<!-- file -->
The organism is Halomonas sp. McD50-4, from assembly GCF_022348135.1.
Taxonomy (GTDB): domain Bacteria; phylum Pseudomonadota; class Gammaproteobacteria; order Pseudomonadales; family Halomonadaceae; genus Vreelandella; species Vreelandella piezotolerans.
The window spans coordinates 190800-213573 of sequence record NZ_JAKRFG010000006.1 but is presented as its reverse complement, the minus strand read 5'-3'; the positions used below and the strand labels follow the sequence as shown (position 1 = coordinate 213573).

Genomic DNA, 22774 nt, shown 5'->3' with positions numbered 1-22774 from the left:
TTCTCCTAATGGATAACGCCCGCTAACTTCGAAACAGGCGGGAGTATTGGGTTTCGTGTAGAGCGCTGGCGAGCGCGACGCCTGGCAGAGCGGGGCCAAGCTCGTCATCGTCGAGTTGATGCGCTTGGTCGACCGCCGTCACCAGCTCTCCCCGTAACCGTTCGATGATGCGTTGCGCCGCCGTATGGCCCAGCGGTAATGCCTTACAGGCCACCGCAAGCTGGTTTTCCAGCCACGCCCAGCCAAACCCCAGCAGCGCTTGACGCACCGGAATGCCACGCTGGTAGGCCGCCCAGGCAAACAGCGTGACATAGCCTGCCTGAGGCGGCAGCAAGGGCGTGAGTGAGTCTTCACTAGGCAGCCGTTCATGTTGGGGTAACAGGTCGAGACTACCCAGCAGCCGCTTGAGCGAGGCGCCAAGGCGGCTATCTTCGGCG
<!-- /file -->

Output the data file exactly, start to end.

The organism is Halomonas sp. McD50-4, from assembly GCF_022348135.1.
Taxonomy (GTDB): domain Bacteria; phylum Pseudomonadota; class Gammaproteobacteria; order Pseudomonadales; family Halomonadaceae; genus Vreelandella; species Vreelandella piezotolerans.
The window spans coordinates 190800-213573 of sequence record NZ_JAKRFG010000006.1 but is presented as its reverse complement, the minus strand read 5'-3'; the positions used below and the strand labels follow the sequence as shown (position 1 = coordinate 213573).

Genomic DNA, 22774 nt, shown 5'->3' with positions numbered 1-22774 from the left:
TTCTCCTAATGGATAACGCCCGCTAACTTCGAAACAGGCGGGAGTATTGGGTTTCGTGTAGAGCGCTGGCGAGCGCGACGCCTGGCAGAGCGGGGCCAAGCTCGTCATCGTCGAGTTGATGCGCTTGGTCGACCGCCGTCACCAGCTCTCCCCGTAACCGTTCGATGATGCGTTGCGCCGCCGTATGGCCCAGCGGTAATGCCTTACAGGCCACCGCAAGCTGGTTTTCCAGCCACGCCCAGCCAAACCCCAGCAGCGCTTGACGCACCGGAATGCCACGCTGGTAGGCCGCCCAGGCAAACAGCGTGACATAGCCTGCCTGAGGCGGCAGCAAGGGCGTGAGTGAGTCTTCACTAGGCAGCCGTTCATGTTGGGGTAACAGGTCGAGACTACCCAGCAGCCGCTTGAGCGAGGCGCCAAGGCGGCTATCTTCGGCG